Fake news are evil. Journalists ought to distance themselves from manipulative insidious tactics and should uncover those tactics. (more…)
Next week, from 22 to 24 March, ABA ROLI will host the second Regional Internet Freedom Summit, organized in cooperation with the members of the Internet Freedom Platform of Eastern and Central Europe and Eurasia.
More than 120 Internet freedom experts and human rights activists from Europe and Eurasia will gather together in Struga, #Macedonia, to discuss the latest developments in online freedom of expression, privacy, and cybersecurity. (more…)
ApTI together with the Internet Freedom Network partners under the Internet Freedom Program launched cases.internetfreedom.blog. It is a project with the purpose of teaching people about online and offline freedom of expression using the European Court of Human Rights jurisprudence. The project is accompanied by a brochure which you can download in .pdf format.
The Internet significantly changed our lives in many respects, including the way we access published information. But, most importantly, it enhanced our exercising of our freedom of expression both by allowing easy access to sources of information and by the liberalization of publishing any kind of information. This transformed freedom of expression, especially online, into something everybody is interested in.
First, the subject seems to be of interest not just for professional journalists but for all types of Internet users with various educational backgrounds and, usually, little legal knowledge. Nevertheless, they are all involved in communication on the Internet and they sometimes claim that their freedom of expression is being infringed upon.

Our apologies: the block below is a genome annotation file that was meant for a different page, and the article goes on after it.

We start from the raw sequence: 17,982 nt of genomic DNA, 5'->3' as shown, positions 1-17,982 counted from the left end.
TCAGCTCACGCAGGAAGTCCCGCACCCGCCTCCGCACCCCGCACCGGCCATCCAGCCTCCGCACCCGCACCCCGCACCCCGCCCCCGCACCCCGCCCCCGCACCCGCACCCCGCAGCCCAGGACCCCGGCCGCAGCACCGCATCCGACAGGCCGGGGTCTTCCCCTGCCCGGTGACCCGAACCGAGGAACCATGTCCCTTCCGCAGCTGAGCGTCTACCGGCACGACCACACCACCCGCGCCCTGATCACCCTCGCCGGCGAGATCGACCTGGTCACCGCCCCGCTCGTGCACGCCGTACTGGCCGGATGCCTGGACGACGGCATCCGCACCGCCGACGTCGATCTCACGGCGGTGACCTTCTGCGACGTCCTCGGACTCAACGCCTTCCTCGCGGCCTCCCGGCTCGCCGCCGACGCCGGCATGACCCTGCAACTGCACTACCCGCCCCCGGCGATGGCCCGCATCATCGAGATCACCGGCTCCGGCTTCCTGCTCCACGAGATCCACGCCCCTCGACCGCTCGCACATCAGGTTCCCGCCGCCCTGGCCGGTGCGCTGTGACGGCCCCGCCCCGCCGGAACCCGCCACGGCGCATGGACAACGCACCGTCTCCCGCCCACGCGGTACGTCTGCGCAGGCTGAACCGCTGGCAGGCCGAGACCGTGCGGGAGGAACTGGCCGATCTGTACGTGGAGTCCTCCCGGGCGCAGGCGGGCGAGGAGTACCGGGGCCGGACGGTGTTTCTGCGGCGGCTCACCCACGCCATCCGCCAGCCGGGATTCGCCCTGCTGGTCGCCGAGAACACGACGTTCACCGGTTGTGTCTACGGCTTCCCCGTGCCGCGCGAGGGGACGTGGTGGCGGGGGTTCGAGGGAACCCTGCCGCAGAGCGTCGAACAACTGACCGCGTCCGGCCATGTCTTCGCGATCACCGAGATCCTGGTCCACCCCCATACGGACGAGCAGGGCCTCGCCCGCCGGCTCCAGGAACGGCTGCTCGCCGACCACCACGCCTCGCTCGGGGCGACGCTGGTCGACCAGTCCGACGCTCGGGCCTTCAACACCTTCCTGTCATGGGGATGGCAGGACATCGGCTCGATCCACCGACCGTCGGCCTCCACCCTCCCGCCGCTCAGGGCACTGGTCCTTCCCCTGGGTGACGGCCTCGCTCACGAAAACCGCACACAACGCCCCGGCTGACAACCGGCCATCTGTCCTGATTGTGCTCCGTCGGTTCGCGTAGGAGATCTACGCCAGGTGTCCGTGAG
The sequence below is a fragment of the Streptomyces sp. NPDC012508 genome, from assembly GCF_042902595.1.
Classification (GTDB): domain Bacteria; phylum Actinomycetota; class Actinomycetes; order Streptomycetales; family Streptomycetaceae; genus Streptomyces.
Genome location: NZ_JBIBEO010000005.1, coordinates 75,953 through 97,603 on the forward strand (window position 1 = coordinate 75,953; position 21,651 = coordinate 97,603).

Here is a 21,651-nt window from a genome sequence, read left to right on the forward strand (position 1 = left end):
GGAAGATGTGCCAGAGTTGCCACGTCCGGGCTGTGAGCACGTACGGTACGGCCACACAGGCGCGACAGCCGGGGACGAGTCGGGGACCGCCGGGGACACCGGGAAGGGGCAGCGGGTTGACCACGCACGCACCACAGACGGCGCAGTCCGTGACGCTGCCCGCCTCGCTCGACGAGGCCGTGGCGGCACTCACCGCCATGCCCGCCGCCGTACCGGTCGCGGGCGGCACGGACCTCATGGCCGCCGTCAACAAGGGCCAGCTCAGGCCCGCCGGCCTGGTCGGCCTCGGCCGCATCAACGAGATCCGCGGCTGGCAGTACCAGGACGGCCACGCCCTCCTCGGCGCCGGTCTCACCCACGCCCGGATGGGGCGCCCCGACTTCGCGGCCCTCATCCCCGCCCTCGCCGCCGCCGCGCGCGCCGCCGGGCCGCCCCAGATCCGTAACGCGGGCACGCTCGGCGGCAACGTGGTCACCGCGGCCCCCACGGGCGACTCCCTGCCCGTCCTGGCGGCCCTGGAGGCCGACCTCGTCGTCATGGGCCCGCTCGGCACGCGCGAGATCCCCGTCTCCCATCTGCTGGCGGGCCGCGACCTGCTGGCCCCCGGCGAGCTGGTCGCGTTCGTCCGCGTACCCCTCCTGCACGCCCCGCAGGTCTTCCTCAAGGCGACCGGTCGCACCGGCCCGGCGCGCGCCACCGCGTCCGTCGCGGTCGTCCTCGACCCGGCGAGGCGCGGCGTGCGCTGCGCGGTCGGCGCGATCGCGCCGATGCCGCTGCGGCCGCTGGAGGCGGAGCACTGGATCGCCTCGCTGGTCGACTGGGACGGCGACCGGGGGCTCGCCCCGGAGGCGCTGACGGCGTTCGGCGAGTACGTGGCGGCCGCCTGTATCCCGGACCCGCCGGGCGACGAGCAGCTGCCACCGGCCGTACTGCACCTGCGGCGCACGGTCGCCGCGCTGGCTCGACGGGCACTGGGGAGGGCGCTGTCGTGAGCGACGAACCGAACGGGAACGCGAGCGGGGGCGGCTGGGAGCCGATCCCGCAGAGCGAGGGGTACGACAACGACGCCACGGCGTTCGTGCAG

Secondly, the decision making process in regard to the freedom of expression seems frequently rushed, without enough time being dedicated to real public debate and evidence-based policymaking. This is particularly true in some countries in South-Eastern Europe. As a consequence, fragments from ECHR argumentations and conclusions can be used as widely accepted references and, thus, as useful tools in debates.
Thirdly, being faced with the huge flow of available information nowadays, many users are looking for summarized, easy to understand information in order to form and opinion.
On the project’s page you can find out what freedom of expression is, what its limits are and why it is sometimes restricted by governments.
The presented cases should be use only as a point of reference. The ECHR jurisprudence is always evolving, sometimes in self-contradictory ways. Sometimes it can be criticized because, sometimes, it can have disappointing results for supporters and advocates of the fundamental human right to the freedom of expression. Furthermore, the technological evolution of the Internet can change some fundamental assertions that today we hold as true.
The summarization of the current ECHR jurisprudence comes at a cost that needs to be mentioned. First, the information in this brochure in no way constitute legal advice. Secondly, the editors needed to limit the information they had in order to keep the brochure succinct enough, which is something that some legal professionals could consider as a limitation. Also, for brevity’s sake, we were forced to cover some important aspects only summarily, such as “hate speech” or “protection of journalistic sources”
Article by George Hari Popescu, ApTI Romania, original article in Romanian: https://apti.ro/freex-apti-ro-cazuri-cedo-libertate-exprimare-sectiune-brosura